CARACAS, Venezuela - Venezuela's oldest newspaper is scrambling for newsprint as worsening shortages threaten to take several publications out of circulation in the coming weeks.
While newspapers have been beset for years by currency controls that make it difficult to import supplies, the situation has turned critical in recent weeks as reserves of newsprint have fallen to an all-time low, says the Venezuelan Press Block, which represents the nation's broadsheets.
Journalists accuse the government of restricting access to newsprint to censor newspapers, one of the last bastions of government criticism after a crackdown on radio and TV stations in recent years.
"They want to silence us," El Impulso, Venezuela's oldest newspaper, wrote in a Jan. 5 front-page headline. The Barquisimeto-based newspaper warns that it may have to halt its presses in three weeks unless it receives a delivery of newsprint.
Authorities didn't comment on the paper shortage. But the government has previously denied its policies are strangling press freedom, and has instead launched probes into larger papers favoured by the opposition for possible hoarding of supplies as part of an "economic war" to destabilize the government. At the end of last year, it said it would directly supply 5,000 metric tons of newsprint for 83 regional papers, enough to guarantee circulation until March.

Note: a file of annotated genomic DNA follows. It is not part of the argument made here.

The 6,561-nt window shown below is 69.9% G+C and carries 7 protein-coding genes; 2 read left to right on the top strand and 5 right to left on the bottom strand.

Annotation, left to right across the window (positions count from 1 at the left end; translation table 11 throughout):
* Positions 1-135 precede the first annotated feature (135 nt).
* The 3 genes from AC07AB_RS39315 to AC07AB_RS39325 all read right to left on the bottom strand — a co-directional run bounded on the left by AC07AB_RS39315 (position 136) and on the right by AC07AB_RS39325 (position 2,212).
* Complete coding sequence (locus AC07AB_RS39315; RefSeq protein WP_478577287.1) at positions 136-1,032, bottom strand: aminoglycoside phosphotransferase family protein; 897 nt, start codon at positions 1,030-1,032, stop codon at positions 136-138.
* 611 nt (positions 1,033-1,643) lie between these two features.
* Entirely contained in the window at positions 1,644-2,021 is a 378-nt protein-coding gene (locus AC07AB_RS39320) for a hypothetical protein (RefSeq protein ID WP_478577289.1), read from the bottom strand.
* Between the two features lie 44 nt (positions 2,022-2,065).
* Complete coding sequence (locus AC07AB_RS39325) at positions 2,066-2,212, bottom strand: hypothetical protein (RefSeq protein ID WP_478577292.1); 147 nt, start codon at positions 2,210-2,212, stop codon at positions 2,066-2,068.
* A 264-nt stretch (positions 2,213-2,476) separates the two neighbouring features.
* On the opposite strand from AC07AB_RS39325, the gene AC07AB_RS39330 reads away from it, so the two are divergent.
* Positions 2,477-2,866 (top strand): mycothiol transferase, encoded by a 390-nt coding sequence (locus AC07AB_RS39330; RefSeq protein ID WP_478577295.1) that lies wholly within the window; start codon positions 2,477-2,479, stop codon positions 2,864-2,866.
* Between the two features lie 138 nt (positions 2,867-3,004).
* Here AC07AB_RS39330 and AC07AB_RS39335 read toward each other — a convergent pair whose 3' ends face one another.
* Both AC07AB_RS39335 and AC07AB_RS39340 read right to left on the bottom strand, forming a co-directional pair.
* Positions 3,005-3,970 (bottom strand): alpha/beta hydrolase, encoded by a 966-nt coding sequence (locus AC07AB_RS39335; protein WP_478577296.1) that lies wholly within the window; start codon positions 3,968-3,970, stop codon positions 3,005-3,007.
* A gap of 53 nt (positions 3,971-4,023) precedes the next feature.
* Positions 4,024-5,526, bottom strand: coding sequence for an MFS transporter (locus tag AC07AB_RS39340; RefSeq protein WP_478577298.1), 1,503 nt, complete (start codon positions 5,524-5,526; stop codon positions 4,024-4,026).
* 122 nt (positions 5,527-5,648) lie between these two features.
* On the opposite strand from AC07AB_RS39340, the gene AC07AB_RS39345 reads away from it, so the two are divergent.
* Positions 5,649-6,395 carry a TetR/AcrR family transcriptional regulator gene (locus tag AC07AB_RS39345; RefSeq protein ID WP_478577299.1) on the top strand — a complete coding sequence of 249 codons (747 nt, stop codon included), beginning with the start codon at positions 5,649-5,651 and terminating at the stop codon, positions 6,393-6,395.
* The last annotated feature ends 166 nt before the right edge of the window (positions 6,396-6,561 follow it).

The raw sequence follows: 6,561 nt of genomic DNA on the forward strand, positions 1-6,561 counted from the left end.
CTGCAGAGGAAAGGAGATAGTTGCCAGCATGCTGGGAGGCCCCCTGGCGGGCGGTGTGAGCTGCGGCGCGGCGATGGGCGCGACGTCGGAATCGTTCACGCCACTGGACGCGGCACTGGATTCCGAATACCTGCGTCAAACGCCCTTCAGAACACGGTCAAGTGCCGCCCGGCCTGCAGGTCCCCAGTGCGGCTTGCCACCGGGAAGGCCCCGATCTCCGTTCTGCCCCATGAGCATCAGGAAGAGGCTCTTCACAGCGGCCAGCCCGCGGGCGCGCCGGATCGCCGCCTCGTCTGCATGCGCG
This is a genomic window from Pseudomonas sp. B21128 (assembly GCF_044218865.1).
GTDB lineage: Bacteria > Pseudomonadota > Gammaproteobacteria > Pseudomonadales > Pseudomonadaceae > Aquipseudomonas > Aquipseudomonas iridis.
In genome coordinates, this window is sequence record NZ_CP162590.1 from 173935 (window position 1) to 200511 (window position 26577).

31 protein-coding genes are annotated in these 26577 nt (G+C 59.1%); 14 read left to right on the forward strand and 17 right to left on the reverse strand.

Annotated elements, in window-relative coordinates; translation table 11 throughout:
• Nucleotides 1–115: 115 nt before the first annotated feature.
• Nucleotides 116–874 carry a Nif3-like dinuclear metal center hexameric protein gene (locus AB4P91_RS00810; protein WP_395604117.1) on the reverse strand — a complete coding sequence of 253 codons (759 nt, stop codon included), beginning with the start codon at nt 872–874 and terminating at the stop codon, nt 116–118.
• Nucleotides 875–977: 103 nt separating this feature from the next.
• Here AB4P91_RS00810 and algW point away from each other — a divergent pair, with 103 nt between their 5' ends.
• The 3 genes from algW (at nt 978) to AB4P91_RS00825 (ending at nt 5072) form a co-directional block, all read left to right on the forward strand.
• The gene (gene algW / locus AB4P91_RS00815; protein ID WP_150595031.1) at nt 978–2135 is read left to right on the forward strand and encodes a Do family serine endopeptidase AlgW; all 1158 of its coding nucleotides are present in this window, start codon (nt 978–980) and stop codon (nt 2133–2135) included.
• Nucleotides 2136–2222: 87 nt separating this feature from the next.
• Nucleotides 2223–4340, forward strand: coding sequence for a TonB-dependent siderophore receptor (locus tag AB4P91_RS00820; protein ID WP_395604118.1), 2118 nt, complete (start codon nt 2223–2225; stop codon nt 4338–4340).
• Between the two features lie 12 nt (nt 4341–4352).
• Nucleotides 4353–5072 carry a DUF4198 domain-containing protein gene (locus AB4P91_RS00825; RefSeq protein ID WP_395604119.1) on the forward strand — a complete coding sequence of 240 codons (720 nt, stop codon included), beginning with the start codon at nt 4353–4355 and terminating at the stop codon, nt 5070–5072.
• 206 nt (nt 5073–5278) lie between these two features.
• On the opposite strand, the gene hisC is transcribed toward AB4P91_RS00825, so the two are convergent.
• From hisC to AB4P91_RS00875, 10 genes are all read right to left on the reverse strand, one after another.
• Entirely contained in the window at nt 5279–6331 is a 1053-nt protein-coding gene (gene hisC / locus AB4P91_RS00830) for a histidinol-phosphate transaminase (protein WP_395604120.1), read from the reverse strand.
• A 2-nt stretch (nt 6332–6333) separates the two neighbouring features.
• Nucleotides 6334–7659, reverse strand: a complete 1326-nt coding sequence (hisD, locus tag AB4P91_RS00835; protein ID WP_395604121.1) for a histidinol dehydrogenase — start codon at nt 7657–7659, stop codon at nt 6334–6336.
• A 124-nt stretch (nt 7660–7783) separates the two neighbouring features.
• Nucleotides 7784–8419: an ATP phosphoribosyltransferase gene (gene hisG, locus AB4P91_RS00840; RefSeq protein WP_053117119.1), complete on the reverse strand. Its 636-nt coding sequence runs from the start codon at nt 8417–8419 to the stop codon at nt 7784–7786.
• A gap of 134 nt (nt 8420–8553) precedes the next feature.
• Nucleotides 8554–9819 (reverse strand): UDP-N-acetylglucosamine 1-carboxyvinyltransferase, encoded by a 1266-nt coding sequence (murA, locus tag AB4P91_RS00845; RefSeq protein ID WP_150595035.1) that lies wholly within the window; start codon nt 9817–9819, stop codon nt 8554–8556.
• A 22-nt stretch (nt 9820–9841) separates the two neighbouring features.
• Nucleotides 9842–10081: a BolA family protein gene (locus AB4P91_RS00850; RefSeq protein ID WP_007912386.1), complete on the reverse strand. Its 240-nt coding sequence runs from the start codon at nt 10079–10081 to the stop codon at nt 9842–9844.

But El Impulso, which has been publishing for 110 years, has been waiting for months for the state agency that manages the country's dwindling supply of dollars to process its request to import newsprint.
"We don't know what's going to happen," said Jose Angel Ocanto, the paper's chief editor.
El Impulso is not alone in feeling the squeeze.
El Correo del Caroni reduced its page count to extend supplies that it says will run out in two weeks. Caracas-based El Nacional, one of the nation's largest newspapers, has enough paper to continue publishing for only one month, says its president and editor Miguel Henrique Otero. And its main rival, El Universal, says it can hold out for just six weeks.
The situation is most dire among smaller papers outside the capital, several of which have been forced to interrupt printing or cut back on coverage over the past year.
The Inter American Press Association this week said it holds President Nicolas Maduro's government "directly responsible" for bringing about the shutdown of El Impulso and other print media for their critical editorial stance.
Associated Press writer Gisela Salomon in Miami contributed to this report.